Re: [PATCH] hfs: fix array out of bounds read of array extent
From: Ernesto A. FernÃndez
Date: Wed Oct 17 2018 - 19:28:31 EST
On Wed, Oct 17, 2018 at 03:01:17PM -0700, Andrew Morton wrote:
> On Fri, 31 Aug 2018 15:05:38 +0100 Colin King <colin.king@xxxxxxxxxxxxx> wrote:
> > From: Colin Ian King <colin.king@xxxxxxxxxxxxx>
> > Currently extent and index i are both being incremented causing
> > an array out of bounds read on extent[i]. Fix this by removing
> > the extraneous increment of extent.
> > Detected by CoverityScan, CID#711541 ("Out of bounds read")
> > Fixes: d1081202f1d0 ("HFS rewrite")
> No such commit here. I assume this is 7cb74be6fd827e314f8.
Sorry, I missed that. This bug has actually been here since before the
first git commit.
> > --- a/fs/hfs/extent.c
> > +++ b/fs/hfs/extent.c
> > @@ -300,7 +300,7 @@ int hfs_free_fork(struct super_block *sb, struct hfs_cat_file *file, int type)
> > return 0;
> > blocks = 0;
> > - for (i = 0; i < 3; extent++, i++)
> > + for (i = 0; i < 3; i++)
> > blocks += be16_to_cpu(extent[i].count);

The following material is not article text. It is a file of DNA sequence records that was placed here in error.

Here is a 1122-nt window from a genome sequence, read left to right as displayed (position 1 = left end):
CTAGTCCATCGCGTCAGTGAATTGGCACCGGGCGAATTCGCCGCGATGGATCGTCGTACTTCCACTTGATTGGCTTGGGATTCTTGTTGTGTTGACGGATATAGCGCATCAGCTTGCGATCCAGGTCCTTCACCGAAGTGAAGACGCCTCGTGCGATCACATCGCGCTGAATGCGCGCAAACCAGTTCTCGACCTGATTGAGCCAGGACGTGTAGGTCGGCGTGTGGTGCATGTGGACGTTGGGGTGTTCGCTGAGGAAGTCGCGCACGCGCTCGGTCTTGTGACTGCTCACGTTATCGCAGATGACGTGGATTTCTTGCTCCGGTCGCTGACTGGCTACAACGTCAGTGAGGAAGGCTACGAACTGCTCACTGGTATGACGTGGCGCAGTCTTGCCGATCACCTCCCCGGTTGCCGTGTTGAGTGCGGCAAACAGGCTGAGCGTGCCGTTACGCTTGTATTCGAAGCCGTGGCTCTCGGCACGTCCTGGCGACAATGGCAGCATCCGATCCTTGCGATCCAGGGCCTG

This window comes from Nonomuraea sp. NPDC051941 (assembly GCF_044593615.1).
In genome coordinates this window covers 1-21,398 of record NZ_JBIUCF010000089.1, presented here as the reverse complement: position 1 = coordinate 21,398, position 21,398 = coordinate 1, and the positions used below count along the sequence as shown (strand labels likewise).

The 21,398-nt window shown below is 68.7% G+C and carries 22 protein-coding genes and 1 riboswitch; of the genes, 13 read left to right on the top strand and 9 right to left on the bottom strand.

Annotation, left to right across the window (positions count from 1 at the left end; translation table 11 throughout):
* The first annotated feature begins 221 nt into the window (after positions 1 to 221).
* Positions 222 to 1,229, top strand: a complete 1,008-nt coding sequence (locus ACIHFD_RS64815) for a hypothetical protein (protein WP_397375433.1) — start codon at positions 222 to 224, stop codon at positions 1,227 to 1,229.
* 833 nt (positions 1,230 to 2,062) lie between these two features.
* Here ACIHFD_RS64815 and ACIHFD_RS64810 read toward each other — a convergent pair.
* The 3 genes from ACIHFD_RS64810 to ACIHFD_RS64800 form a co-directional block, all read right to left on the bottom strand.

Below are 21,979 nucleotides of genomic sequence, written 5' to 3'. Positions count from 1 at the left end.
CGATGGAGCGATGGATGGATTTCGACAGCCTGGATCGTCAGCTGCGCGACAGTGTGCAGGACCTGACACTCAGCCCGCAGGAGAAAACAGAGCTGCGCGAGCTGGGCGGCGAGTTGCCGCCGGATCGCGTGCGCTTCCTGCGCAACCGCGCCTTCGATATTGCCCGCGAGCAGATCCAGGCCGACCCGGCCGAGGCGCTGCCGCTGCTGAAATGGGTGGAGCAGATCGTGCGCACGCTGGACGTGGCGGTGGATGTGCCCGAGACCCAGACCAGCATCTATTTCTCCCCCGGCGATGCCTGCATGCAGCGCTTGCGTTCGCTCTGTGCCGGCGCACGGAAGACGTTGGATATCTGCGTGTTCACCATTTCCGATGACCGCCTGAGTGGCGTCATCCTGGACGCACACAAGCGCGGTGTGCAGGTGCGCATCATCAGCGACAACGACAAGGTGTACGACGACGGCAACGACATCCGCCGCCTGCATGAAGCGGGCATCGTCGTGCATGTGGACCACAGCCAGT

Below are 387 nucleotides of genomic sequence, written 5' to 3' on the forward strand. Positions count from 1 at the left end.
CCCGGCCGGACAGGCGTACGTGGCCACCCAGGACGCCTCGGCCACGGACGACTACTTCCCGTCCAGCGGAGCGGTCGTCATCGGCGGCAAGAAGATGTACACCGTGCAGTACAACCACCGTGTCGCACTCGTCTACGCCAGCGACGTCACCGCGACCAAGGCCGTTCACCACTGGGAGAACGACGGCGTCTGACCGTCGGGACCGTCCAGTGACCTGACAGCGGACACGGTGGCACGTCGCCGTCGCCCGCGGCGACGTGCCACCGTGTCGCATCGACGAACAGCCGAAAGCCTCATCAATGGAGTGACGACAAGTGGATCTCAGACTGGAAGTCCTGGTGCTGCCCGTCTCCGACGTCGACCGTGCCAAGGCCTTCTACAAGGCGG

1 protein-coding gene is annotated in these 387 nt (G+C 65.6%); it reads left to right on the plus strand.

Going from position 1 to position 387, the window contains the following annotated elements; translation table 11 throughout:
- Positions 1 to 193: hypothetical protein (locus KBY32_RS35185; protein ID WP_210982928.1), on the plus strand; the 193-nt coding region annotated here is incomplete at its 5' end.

> > res = hfs_free_extents(sb, extent, blocks, blocks);
> Well, that's quite the bug. Question is, why didn't anyone notice it.
> What are the runtime effects?
This is only triggered when deleting a file with a resource fork. I may
be wrong because the documentation isn't clear, but I don't think you can
create those under linux. So I guess nobody was testing them.
> A disk space leak, perhaps?
That's what it looks like in general. hfs_free_extents() won't do anything
if the block count doesn't add up, and the error will be ignored. Now, if
the block count randomly does add up, we could see some corruption.
> I worry a bit that, given the fs was evidently working "ok", perhaps
> this error was corrected elsewhere in the code and that "fixing" this
> site will have unexpected and undesirable runtime effects. Can someone
> help me out here?
I don't think so. This bug also makes extent point to the wrong place on
the following call to hfs_free_extents(). There is no way this can work
correctly in general.